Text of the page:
09 Aug 2020  |   04:14am IST

Political leAdership fails on Mhadei, again

Is Goa in a position to make a case for itself with the Centre on issues that are of utmost concern to the State and the people, and make the latter listen? It is beginning to increasingly emerge that the State government’s presentations and arguments are not able to influence the Centre.
Political leAdership fails  on Mhadei, again

In the past two years Goa’s many attempts to restart mining operations have not yielded results and the various efforts to safeguard the waters of the Mhadei have also been met with a certain resistance from the Centre. As a result both these issues have remained without resolution for years. 

Goa has been suffering constant setbacks where the Mhadei water diversion is concerned, on almost every issue that it has been taking up with the Centre. The latest rejection came through a letter from the Union Jal Shakti Minister to Chief Minister Dr Pramod Sawant stating that Karnataka and Maharashtra, which are upper riparian States of the River Mhadei do not need any consent from Goa, which is a lower riparian State, for the Kalsa-Bhandura project, though they require permissions as per law from different Union ministries and authorities. It further states that Karnataka has submitted feasibility reports of Kalasa Nala Diversion Scheme and Bhandura Nala Diversion Scheme to the Central Water Commission (CWC), and these are under appraisal as per the existing CWC guidelines and as per the directions/order given in the Mhadei Water Dispute Tribunal award.

Does this mean that Karnataka will get the Centre’s nod for the diversion of waters? It is clear that where the waters of the Mhadei are concerned, Goa has for long been fighting a losing battle. Representations from the government and all-party delegations have cut no ice with the Centre. The same is the case with the restart of mining operations in the State. Goa has pleaded with the Centre for a legislative cure, but the repeated pleadings have not swayed the Union government. There was even an attempt to make the Centre see the human aspect of the issue, when mining dependents went to the New Delhi in protests and a show of strength, but again there was no positive response. The fact that gets constantly underlined in all these issues is that Goa is too small a State for the Centre to sit up and take notice of, which of course is a reflection of the weakened leadership in the State.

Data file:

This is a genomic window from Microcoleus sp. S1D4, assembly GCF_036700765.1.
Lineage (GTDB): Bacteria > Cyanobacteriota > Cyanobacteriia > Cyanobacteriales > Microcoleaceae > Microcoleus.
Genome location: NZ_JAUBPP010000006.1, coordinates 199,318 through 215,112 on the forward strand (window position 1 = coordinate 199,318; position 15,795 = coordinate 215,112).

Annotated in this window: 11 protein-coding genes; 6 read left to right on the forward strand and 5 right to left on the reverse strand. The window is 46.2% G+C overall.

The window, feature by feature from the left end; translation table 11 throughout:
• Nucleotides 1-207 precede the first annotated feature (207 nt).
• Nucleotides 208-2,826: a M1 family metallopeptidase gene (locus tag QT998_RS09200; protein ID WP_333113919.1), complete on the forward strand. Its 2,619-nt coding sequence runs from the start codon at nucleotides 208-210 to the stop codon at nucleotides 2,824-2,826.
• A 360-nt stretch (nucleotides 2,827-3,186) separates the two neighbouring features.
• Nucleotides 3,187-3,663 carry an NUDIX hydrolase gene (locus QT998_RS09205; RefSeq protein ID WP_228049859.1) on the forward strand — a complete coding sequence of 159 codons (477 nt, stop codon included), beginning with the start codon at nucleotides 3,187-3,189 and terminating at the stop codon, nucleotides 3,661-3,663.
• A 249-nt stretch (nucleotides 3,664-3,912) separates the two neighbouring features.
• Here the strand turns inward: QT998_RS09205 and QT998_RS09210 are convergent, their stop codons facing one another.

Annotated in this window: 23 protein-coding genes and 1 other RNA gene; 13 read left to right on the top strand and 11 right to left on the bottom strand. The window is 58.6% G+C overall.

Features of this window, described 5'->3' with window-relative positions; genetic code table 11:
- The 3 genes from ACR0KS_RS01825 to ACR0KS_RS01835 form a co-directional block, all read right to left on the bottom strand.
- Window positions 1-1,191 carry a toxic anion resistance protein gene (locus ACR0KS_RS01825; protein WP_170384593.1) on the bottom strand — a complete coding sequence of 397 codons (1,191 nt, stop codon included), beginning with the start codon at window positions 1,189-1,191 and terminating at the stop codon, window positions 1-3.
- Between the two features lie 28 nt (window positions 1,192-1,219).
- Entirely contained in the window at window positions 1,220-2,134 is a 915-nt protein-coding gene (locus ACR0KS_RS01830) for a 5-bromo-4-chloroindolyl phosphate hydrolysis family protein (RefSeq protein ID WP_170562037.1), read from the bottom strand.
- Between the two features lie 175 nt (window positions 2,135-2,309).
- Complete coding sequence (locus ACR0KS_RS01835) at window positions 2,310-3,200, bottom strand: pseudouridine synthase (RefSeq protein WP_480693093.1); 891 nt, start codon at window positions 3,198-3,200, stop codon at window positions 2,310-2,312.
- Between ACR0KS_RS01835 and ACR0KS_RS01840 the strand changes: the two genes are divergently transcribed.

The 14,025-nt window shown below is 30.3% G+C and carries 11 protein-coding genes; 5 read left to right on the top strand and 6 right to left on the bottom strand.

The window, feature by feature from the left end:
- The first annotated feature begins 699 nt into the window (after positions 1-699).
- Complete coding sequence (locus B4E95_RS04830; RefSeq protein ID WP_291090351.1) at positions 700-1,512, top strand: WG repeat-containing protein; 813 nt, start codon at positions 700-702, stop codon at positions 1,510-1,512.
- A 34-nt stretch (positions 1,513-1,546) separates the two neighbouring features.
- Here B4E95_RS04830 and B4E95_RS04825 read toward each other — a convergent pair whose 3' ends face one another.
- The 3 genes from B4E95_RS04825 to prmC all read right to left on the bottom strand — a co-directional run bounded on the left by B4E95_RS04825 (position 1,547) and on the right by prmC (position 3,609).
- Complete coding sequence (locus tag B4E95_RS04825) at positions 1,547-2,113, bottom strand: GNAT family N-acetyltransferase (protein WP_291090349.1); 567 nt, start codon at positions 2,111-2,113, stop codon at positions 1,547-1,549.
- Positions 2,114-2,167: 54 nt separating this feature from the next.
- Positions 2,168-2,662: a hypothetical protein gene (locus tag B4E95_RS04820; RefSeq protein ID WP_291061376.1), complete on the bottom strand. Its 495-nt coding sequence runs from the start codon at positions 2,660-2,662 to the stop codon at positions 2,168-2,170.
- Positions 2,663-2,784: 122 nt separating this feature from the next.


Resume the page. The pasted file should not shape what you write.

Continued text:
As Goa is repeatedly leant a deaf ear by the Union government to all of its petitions, requests and entreaties, what happens to the various other issues that are plaguing the State and need New Delhi’s attention? Will they too suffer in similar manner? Currently, across the State citizens have taken up the defence of the Mollem Wildlife Sanctuary and protected forest areas that are facing the slaughter of trees for three Central projects. Will the Goa government be in a strong enough position to present an irrefutable case before the Centre on what the people want? 

Going by past and also very recent experience, the government appear unable to convince the Centre of what the people want. While it may benefit in some ways to have the same party in power at the Centre and at the State, there are also certain drawbacks, where the State is at times unable to take a tough stance with New Delhi. Goa, is learning this by experience and to its disadvantage. It is not enough to have a huge majority in the State Legislative Assembly, if the leadership is unable to get the State what it needs. The political leadership in the State has to be able to face up to the Centre on issues that are dear to Goa and Goans. And Mhadei is one of them.


Iddhar Udhar